• Stretched Too Thin
    By Major David A. Anderson, U.S. Marine Corps

    Realigning to meet the nation’s changing needs will require a painful reorganization—to include standing down the III Marine Expeditionary Force on Okinawa—but the Marine Corps that emerges can provide...

  • Tomorrow's Fleet—Part I
    By Scott C. Truver

    Once considered the submarine of the future, the Seawolf (SSN-21) is now considered a “bridge” to the less-expensive NSSN. And for the first time in 30 years, the Navy is cooking up a new carrier design.

  • The U.S. Navy Must Re-Evaluate Its Doctrine
    By Ensign Patrick. M. Kelly, U.S. Navy

    Capstone Essay Contest

  • Carrier Aviation Faces an Uncertain Future
    By Ensign Michael Langbehn, U.S. Navy

    Capstone Essay Contest

  • SSNs Have Role in Low Intensity Conflicts
    By Ensign William C. Pritchett, U.S. Navy

    Capstone Essay Contest

  • Henry Morgan's Raid Is Relevant
    By Second Lieutenant Mark Kerber, U.S. Marine Corps

    Capstone Essay Contest

  • Nobody Asked Me, But…Submarine Officer Training: A Required Shift in Focus
    By Lieutenant John R. Hindinger, U.S. Navy

    Two submarines, a U.S. improved Los Angeles (SSN-688) class and a Russian improved Akula, meet several hundred miles off our coast. Their missions are in direct opposition. The Russian intends to slip by the American to approach within land-...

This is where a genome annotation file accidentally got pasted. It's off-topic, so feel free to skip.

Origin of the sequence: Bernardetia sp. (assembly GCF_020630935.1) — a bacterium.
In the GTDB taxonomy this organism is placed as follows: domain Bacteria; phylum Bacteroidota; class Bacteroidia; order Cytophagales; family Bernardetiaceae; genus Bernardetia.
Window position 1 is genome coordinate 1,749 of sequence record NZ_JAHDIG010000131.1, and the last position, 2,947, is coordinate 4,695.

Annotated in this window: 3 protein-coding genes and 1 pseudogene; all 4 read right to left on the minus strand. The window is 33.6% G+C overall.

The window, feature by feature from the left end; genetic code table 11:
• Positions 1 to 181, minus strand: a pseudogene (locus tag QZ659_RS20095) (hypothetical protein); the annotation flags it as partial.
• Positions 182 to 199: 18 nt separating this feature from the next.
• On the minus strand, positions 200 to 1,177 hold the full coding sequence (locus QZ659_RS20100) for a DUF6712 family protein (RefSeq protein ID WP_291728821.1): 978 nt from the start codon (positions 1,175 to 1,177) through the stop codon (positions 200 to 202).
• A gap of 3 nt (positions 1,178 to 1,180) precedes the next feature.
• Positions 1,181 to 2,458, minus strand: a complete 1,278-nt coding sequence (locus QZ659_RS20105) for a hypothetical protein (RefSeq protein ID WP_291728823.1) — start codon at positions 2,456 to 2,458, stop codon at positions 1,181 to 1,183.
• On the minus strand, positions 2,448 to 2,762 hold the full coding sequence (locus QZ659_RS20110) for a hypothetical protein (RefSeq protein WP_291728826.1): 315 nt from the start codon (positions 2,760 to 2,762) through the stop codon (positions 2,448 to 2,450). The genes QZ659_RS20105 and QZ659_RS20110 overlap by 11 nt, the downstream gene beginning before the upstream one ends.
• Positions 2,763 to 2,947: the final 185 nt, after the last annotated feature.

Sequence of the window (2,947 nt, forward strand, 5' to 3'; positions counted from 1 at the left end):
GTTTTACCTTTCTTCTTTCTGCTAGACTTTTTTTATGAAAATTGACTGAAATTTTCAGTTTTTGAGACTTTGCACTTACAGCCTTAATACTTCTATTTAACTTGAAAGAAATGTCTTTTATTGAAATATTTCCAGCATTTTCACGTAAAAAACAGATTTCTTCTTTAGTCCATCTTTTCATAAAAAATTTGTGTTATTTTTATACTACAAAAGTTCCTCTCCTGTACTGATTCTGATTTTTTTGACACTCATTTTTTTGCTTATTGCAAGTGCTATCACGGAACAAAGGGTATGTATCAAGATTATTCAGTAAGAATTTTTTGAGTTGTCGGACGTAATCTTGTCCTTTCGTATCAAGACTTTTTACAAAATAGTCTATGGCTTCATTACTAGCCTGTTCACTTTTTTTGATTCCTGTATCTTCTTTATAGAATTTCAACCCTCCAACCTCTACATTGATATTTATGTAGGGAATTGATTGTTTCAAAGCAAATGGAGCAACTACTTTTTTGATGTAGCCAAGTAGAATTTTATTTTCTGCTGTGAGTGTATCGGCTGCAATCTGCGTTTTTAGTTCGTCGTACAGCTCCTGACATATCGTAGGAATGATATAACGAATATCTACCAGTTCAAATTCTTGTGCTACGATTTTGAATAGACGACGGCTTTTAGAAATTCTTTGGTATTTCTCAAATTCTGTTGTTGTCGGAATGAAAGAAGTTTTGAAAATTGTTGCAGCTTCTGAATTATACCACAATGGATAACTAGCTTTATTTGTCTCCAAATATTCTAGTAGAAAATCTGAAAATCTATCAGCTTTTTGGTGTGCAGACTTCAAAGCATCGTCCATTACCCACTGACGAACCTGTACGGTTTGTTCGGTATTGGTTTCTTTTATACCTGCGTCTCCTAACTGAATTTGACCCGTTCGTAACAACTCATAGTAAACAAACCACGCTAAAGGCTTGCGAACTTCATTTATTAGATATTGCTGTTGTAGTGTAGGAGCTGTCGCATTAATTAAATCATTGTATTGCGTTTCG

• 122nd Annual Meeting and Sixth Annapolis Seminar: Defending the Navy's Culture

    By James Webb

    Like so many graduates of this institution, I am flooded with memories each time I drive through the Naval Academy gates and see the monuments and the buildings that have by now become a constant in my life. The memories...

  • Professional Notes

    Countering High-Tech Drug Smugglers

    By Lieutenant Christopher Tomney, U.S. Navy, and Lieutenant Joseph DiRenzo III, U.S. Coast Guard

  • Book Reviews & Books of Interest

    America’s Team: the Odd Couple

    Frank Aukofer and Vice Admiral William P. Lawrence, USN (Ret.). Nashville, TN: The Freedom Forum, 176 pp. App. Bib. Ind. Photos. Free. Apply...

  • The U.S. Navy: The Harbinger of a Threat
    By Norman Polmar, Author, The Ships and Aircraft of the U.S. Fleet

    For much of the Cold War the U.S. Navy lived under the threat of nuclear attack at sea. Indeed, the specter of warships torn asunder by nuclear explosions obsessed naval planners and weapon developers in the early days of the...

  • World Naval Developments: Tacit Blue: Radar vs. Stealth
    By Norman Friedman, Author, The Naval Institute Guide to World Naval Weapons Systems

    In May, details of a hitherto secret U.S. battlefield reconnaissance aircraft developed during the 1980s, Northrop’s Tacit Blue, were revealed. Unlike the F-117 and B-2, Tacit Blue resembles nothing so much as a slightly...

  • Combat Fleets
    By A. D. Baker III, Editor, Combat Fleets of the World

    Pictured is a model of Spain’s new F100-class guided missile “frigate,” the first unit of which is to be delivered in 2001. Spain, with the Netherlands and Germany, formed a consortium early in 1994 to develop systems for...

  • Lest We Forget
    By Eric Wertheim

    Lead ship of the largest class of heavy cruisers ever built, the USS Baltimore (CA-68), was the lead ship of the Baltimore-class of heavy cruisers, and the fifth U.S. warship to bear that name. Launched on 28 July 1942 by Bethlehem...

  • Notebook
  • Comment and Discussion

    “The Navy’s Pressure Cooker”

    (See T. Philpott, pp. 50-55, May 1996 Proceedings)

    Senior Chief Hospital Corpsman Paul H. Sayles, U.S. Naval Reserve—I reviewed Tom Philpott’s time line for career...